A month ago, I wrote an article on diversity. I stand by everything I wrote, but it got me thinking about a different type of diversity rather than just having staff that look, pray, speak, etc., like your clientele and/or community. There should be another type of diversity: thinking. A good team has people who think differently and these questions will help employers identify them:
1) What are you currently reading and why?
You need employees who are multi-dimensional. For example, you ask this question to a candidate for a sales position and they give you the name of the latest sales book. Next they answer the important part of the question, Why? They say that they are reading it to keep current in their field. Great! But then you ask them what was the last book they read not related to sales and they don’t have an example to share with you. Not so great.
When I was a fundraiser, I never read a single book on fundraising. I read books on sales, marketing, promotions, etc., because I wanted a different perspective on fundraising. I wanted to be able to approach my prospects differently from my competition. But I also read books on other topics which leads me to my next question:
2) What are you curious about?
Your staff are going to be interacting with people from different backgrounds. It is important that they be able to relate and interact with them intelligently. I, for example, am no scientist. I don’t pretend to be. But I read a lot about science because it interests me, even if I don’t understand it. A while back I met a woman who was borderline rude when I told her what I did for a living. She had no interest at all. As is required at networking events, I asked her what she did. Turned out she was a scientist. So I said, “Let me ask you a question. There’s something I have read but have never been able to understand. Why is it that in the quantum world a single molecule can be in two places at the same time?” Her entire attitude changed. Now we had a friendly discussion.
I have always believed that asking good questions is more important than having correct answers. Asking questions is a sign of personal courage to admit ignorance and the strength to want to learn. Which leads me to my next question:
3) Do you have a side hustle?
In this case, make certain that the candidate knows that it is not a problem. It won’t be held against them. But you may find what they are doing on the side can help with salary negotiations. If they say they are doing whatever it is that they are doing simply to make ends meet, then you know that if you offer them a good compensation package, they may be happy to give it up. You could ask, What would you need to give up the side hustle? The answer may not be dollars but health insurance, child care, adult care, or some other benefit.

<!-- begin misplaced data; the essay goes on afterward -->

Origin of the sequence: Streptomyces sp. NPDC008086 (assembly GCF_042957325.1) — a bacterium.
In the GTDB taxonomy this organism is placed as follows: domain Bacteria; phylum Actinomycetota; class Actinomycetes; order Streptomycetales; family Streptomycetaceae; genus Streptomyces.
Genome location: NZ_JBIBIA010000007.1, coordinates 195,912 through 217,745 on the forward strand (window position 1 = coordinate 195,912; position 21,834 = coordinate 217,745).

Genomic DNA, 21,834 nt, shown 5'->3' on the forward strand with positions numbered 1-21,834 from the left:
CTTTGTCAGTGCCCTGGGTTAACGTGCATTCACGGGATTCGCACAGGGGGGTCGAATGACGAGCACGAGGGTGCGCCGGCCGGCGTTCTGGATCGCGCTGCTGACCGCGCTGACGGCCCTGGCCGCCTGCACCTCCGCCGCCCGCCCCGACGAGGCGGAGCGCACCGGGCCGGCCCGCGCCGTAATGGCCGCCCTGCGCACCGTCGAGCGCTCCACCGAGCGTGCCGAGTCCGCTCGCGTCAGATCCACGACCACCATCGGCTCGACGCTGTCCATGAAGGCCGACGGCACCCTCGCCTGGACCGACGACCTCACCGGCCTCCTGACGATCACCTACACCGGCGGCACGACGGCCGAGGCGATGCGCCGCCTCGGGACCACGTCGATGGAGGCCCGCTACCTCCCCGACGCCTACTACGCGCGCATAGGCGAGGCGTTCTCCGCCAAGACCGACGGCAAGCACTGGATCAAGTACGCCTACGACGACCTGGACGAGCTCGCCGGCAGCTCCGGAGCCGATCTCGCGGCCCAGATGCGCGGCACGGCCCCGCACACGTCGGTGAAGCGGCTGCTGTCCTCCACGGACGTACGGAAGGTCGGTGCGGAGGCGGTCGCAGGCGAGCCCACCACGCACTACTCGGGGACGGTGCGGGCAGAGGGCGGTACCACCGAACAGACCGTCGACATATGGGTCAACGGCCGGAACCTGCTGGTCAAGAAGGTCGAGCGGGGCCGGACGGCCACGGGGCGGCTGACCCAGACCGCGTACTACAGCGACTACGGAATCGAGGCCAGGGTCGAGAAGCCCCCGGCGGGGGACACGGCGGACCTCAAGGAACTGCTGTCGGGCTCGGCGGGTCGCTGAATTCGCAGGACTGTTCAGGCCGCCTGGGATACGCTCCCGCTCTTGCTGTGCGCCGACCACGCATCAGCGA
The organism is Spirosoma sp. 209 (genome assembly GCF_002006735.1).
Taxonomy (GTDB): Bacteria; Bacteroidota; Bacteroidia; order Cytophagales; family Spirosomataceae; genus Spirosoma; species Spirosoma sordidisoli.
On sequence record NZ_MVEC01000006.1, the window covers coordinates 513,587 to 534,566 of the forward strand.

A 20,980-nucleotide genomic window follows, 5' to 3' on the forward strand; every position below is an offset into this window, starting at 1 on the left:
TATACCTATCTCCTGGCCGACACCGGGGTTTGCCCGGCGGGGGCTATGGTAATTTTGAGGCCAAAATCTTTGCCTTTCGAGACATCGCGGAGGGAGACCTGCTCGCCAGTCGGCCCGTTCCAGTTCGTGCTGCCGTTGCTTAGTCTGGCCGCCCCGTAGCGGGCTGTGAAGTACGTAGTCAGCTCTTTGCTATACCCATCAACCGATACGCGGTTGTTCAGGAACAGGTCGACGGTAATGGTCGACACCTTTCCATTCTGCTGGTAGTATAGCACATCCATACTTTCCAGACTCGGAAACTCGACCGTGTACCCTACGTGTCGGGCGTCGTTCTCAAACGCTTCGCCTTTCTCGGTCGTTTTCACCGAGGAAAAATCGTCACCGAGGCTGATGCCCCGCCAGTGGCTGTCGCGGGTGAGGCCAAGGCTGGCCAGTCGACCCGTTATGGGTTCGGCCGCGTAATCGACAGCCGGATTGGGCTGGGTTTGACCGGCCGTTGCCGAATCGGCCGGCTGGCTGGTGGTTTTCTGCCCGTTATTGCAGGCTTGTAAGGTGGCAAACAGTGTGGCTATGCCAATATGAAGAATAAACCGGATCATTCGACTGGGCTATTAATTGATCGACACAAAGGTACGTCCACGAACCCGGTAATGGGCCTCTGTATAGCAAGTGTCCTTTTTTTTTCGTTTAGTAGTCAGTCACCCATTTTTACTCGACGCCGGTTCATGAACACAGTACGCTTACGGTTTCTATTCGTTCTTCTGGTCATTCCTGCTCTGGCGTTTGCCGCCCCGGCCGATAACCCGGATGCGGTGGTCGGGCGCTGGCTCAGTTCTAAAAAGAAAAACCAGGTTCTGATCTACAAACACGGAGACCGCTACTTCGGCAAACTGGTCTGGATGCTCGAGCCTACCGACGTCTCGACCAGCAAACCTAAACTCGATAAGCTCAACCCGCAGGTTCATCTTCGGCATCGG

Of course, you could also find out that they have a hidden talent not apparent from their resume. Then you could talk to them about making their side hustle a new revenue stream for your company over which they would be in charge. That would change the entire dynamics of the interview and get them really excited about working for you.
4) What does your current/past company really do?
This question gets to the issue of how the candidate thinks. For example, if I am not mistaken, Michael Dell, of Dell Computers, said he was in the customer service business. Amazon, even before AWS, was described as a tech company. Let me give you some fictional examples:
The Acme door company is in the business of making homeowners feel safe. The Acme window company is in the business of cutting heating and air conditioning bills. “We sell doors” or “We sell windows” is simplistic thinking which you do not want in your company.
5) How do you reach decisions?
Some people need data. Some people rely on experience. Some people talk to others who have been in similar situations. Whatever works! But you have to find out if it really does work for them. So follow up and ask for an example of a success and a failure and what they learned from both. A team with people who reach decisions differently, and who are entrusted with coming up with the decision, usually picks the right one! Having a team of people who reach decisions the same way is almost as bad as having a team of yes-men.
6) How do you learn?
This may be the most important question. Some people learn by reading. Some people learn by watching. Some people learn by listening. Some people learn by doing. This is a great way to find out how much supervision a person needs (confirming it by reference checking!) and whether they will be a good match with your, or their supervisor’s, management style.
The bottom line is, having people who think differently is just as important as any other form of diversity. You ignore this at your own risk.